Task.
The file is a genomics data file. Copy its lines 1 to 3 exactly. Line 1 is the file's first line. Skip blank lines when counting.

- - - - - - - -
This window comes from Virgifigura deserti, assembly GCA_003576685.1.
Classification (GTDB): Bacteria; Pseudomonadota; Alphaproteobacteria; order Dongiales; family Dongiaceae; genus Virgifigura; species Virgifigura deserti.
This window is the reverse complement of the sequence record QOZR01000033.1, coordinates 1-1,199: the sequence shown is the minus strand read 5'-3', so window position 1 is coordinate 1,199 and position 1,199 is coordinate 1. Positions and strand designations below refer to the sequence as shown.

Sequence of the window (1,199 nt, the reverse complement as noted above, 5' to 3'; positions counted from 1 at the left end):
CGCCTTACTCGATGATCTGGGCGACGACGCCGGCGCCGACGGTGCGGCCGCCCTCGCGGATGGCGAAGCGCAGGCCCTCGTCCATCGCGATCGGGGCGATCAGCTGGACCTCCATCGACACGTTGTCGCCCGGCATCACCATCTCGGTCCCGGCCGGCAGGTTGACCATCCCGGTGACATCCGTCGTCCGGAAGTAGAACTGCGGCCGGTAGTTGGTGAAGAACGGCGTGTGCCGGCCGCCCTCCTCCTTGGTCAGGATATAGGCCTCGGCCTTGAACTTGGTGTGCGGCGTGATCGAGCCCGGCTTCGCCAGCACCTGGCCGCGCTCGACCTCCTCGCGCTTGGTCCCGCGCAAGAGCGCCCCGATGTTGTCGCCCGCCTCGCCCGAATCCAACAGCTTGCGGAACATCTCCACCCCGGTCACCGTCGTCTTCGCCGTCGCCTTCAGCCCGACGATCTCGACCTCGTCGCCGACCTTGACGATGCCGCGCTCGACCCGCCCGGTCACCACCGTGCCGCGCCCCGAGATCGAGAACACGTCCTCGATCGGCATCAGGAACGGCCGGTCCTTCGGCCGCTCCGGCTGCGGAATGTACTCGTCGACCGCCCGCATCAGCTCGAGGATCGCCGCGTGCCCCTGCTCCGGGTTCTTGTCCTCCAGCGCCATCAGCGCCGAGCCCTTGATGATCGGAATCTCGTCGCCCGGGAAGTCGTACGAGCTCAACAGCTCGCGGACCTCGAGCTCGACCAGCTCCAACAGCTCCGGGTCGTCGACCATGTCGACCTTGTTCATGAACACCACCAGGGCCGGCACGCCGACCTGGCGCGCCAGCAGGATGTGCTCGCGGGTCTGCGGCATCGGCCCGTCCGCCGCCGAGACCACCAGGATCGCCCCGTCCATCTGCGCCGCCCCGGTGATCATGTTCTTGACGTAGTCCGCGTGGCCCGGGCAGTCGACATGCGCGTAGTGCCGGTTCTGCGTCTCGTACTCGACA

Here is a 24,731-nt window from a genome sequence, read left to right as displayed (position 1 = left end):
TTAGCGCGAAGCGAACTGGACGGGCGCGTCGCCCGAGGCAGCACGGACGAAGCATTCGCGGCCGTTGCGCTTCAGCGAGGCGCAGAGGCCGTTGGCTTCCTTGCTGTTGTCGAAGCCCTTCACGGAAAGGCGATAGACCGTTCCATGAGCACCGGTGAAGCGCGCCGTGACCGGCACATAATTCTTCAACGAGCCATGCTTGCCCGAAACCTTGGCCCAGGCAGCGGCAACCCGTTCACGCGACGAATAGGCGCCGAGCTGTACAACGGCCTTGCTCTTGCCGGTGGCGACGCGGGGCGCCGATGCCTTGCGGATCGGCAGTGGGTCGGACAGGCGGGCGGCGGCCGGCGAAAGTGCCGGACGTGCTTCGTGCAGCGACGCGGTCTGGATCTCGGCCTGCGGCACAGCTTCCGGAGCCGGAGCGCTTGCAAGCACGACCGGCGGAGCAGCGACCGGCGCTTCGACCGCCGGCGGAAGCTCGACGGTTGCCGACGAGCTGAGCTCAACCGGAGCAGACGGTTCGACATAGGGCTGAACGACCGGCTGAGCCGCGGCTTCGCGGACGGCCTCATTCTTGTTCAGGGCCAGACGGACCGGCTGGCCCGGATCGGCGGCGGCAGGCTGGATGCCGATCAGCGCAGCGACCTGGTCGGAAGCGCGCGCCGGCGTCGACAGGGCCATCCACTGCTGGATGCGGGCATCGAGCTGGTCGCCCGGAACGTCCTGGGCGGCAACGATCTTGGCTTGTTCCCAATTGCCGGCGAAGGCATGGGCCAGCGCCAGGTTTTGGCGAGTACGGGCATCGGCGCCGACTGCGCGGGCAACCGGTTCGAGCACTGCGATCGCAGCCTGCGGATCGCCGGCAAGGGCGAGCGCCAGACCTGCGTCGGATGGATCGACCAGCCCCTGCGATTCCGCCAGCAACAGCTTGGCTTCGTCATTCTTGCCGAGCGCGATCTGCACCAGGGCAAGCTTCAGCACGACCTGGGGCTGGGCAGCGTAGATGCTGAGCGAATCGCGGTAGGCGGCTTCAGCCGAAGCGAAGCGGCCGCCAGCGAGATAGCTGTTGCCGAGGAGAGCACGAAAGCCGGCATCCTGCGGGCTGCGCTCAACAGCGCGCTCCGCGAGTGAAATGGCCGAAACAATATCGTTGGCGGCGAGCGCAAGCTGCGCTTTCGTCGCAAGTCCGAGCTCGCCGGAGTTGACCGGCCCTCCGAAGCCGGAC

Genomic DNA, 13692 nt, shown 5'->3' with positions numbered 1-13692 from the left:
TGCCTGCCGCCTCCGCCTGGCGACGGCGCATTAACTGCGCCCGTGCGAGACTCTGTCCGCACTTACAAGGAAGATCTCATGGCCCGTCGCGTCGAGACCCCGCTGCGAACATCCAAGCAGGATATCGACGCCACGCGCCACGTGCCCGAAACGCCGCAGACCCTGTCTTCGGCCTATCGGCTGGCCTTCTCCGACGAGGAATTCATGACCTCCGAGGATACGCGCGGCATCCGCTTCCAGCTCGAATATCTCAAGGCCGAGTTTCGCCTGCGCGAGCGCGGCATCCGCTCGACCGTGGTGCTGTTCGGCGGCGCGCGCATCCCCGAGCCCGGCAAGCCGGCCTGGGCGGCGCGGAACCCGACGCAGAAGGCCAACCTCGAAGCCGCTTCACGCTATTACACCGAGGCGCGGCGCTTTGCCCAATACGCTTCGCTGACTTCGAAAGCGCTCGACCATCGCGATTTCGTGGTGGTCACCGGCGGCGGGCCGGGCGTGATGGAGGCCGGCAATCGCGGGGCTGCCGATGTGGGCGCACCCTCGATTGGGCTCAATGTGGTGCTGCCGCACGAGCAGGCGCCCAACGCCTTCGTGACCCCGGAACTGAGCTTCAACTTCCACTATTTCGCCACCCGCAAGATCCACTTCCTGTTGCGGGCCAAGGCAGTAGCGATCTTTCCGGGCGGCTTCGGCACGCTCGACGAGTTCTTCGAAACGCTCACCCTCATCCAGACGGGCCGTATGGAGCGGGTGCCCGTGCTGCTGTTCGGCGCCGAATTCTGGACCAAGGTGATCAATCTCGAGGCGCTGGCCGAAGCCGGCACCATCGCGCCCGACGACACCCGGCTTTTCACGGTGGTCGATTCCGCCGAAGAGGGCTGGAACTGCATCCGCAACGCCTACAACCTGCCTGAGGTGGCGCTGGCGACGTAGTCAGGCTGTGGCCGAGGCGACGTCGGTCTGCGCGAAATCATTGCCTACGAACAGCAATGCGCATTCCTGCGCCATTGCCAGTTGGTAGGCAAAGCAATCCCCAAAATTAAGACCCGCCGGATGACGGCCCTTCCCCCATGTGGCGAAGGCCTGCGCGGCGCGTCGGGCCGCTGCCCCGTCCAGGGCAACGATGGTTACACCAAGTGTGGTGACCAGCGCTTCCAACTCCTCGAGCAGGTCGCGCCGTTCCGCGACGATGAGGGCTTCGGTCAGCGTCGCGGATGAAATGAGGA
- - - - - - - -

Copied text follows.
This window comes from Virgifigura deserti, assembly GCA_003576685.1.
Classification (GTDB): Bacteria; Pseudomonadota; Alphaproteobacteria; order Dongiales; family Dongiaceae; genus Virgifigura; species Virgifigura deserti.
This window is the reverse complement of the sequence record QOZR01000033.1, coordinates 1-1,199: the sequence shown is the minus strand read 5'-3', so window position 1 is coordinate 1,199 and position 1,199 is coordinate 1. Positions and strand designations below refer to the sequence as shown.